One of the alchemical aspects of music is its ability to achieve ecstasy by immersing in agony—ask any devotee of Italian opera. On the new album by Safety Town, the project of Jackson Davis, the singer-songwriter gazes unflinchingly, if poetically, at his navel, ruminating on the heartaches, disappointments and confusions that assailed him over the course of his twenties; and he sets it all to an electro-pop suite of almost delirious melodic gorgeousness.
Davis recorded the album in his apartment during lockdown, and while he credits some mixing assistance to Chris Mathien—as well as incorporating drums by Jake Besen on one track and guitar by Duncan Reilly on two—this is overwhelmingly a one-man show. Davis builds a seamless and irresistible soundscape, and while you hear the influence of prior synth-pop bands (New Order, Pet Shop Boys, Postal Service), his voice is distinct and original.
The opening track, “Bloom,” plays out like a mission statement, beginning with a ping that steadily repeats, even as other electronic elements are layered in, until the resultant aural tapestry is ravishingly integrated. The tune itself is about romantic longing, and while that’s a very old theme, Davis’ lyrics are inventive and fresh: “Creeping up and living in the side of the room / With the trash beneath your bed and your long lost shoes / It’s semi-automatic at the sight of the moon / When you’re thinking in your head how the flowers bloom.” There’s a lonely but adorable synth riff before the verse, a heartfelt mantra (“And it seems like everything runs on repeat / Yeah seems like everything runs on repeat”), while the percussion glumly kicks a can down the street. Melancholy has rarely sounded so beguiling.
The rest of the album tacks between moods and grooves, from the giddy, galloping rhythm of “Fake It,” and the martial promenade of “Kudzu,” to the playful calypso of “Only a Dream.” Davis’ lyrics, too, use different narrative strategies, from flights of verse to trance-like repetitions. Yet the album holds together remarkably well; it’s a single coherent statement of where this artist is at this particular moment. It’s also tremendous fun.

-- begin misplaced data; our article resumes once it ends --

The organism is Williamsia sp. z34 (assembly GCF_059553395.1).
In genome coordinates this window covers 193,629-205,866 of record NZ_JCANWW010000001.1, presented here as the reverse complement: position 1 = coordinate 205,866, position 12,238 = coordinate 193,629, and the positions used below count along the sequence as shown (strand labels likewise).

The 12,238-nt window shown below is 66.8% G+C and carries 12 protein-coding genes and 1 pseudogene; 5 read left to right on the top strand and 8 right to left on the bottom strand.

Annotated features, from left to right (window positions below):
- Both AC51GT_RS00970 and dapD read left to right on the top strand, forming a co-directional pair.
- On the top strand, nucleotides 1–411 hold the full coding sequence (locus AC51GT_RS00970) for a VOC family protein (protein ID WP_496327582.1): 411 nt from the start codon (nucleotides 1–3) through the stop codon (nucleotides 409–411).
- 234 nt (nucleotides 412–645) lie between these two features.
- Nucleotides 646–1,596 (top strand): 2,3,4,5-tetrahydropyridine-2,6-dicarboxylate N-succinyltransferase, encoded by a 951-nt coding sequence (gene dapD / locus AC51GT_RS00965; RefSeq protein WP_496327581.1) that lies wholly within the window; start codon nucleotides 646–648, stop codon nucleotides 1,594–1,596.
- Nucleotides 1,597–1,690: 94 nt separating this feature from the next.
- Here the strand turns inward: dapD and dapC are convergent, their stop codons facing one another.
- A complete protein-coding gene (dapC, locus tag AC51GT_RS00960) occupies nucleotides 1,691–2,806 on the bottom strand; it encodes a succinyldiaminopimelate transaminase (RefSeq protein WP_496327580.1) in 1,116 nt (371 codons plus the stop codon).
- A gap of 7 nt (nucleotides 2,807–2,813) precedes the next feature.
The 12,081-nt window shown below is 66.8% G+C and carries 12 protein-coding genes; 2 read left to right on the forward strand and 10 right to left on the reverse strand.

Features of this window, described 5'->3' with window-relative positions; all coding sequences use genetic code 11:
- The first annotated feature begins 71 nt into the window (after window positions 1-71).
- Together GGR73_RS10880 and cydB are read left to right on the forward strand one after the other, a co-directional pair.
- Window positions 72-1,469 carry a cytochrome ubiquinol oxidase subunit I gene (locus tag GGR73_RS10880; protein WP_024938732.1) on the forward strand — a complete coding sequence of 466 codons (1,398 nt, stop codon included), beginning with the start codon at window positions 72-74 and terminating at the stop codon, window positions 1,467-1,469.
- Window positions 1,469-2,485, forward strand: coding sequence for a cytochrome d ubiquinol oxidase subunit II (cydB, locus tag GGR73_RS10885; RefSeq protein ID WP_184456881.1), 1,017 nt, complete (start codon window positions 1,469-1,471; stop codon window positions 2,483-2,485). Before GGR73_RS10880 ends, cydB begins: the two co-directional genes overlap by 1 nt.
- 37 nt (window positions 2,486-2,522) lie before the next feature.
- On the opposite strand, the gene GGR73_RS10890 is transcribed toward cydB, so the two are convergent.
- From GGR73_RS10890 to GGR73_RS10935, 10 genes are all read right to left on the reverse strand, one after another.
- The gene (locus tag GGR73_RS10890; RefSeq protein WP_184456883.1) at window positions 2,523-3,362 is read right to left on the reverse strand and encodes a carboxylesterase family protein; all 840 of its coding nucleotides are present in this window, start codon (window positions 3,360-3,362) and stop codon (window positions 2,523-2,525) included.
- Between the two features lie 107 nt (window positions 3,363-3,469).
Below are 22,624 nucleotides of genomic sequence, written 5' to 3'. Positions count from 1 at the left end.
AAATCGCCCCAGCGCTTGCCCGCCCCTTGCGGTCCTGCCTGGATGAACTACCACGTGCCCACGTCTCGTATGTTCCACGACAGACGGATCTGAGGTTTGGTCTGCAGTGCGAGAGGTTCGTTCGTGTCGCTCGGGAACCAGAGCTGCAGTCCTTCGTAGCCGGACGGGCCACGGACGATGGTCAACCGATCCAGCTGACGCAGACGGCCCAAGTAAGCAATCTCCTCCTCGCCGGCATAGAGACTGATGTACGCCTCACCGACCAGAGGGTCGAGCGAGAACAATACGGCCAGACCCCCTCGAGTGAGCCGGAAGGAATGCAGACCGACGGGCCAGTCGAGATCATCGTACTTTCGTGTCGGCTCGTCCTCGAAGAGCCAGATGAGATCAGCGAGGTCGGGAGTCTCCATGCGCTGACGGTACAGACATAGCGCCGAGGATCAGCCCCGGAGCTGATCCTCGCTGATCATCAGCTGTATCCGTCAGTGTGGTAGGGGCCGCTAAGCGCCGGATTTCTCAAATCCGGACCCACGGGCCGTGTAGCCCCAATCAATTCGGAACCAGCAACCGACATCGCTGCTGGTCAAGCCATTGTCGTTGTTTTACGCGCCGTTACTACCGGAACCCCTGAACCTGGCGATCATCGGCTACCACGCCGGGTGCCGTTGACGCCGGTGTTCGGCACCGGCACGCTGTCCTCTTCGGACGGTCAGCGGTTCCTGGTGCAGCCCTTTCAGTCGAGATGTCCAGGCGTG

The title track, “Fake It,” finds the singer spotting a lover now so unrecognizable that the experience throws him into an existential crisis. “Where does the mind go, who do we follow / When the earth’s still thinking / I can recall a time when we thought / The rest of it all was easy.”
“Get Up” is the closest the album gets to a danceable tune, perhaps by design (that title), but it’s in direct contradiction to the singer’s almost literal paralysis (“Falling further falling back / Laid in bed in the pitch black / Want to move but I’m a wreck”)—and when he does manage to get to his feet, it’s only moments before “I’m falling on my knees again.”
There are only a few places where other sonic elements infiltrate the sheen of synth Davis has built, such as Duncan Reilly’s guitar solos—particularly the scorcher that closes “Sunshine.” There’s also a bit of archival audio of a rocket launch on “”Only a Dream.” And on “Fade Away,” an organ imbues a little church into the proceedings. That particular tune is an admonition to give up (“Let it all just fade away”), and the appeal is so winningly sung, you’re tempted to yield and, as Davis suggests, “Watch it all just start to play / Moving retrograde / How you think that you’ll get where you’re going / If you’re locked up in a cage.”
After such an extensive survey of states of angst, Davis surprises us by ending the album on an up note. “Only a Dream” finds him extolling the virtues of slowing down and living in the moment (“Give it up / Start to make a deal / We’re alone and alive / It’s kind of surreal”). On the bridge, he bursts into an exhilarating chant: “Life is only a dream / Is only a dream / Yeah it’s only a dream / Only a dream / That you can’t seem to wake up from.” The man may have a point; but albums are worth the dreaming.
Safety Town’s “Fake It” is available for download on Earth Libraries’ Bandcamp page.
Robert Rodi is an author, spoken-word performer and musician who has served as Newcity’s Music Editor since 2014. He’s written more than a dozen books, including the travel memoir “Seven Seasons In Siena,” and his literary and music criticism has appeared in the Los Angeles Times, the Chicago Tribune, Salon, The Huffington Post and many other national and regional publications.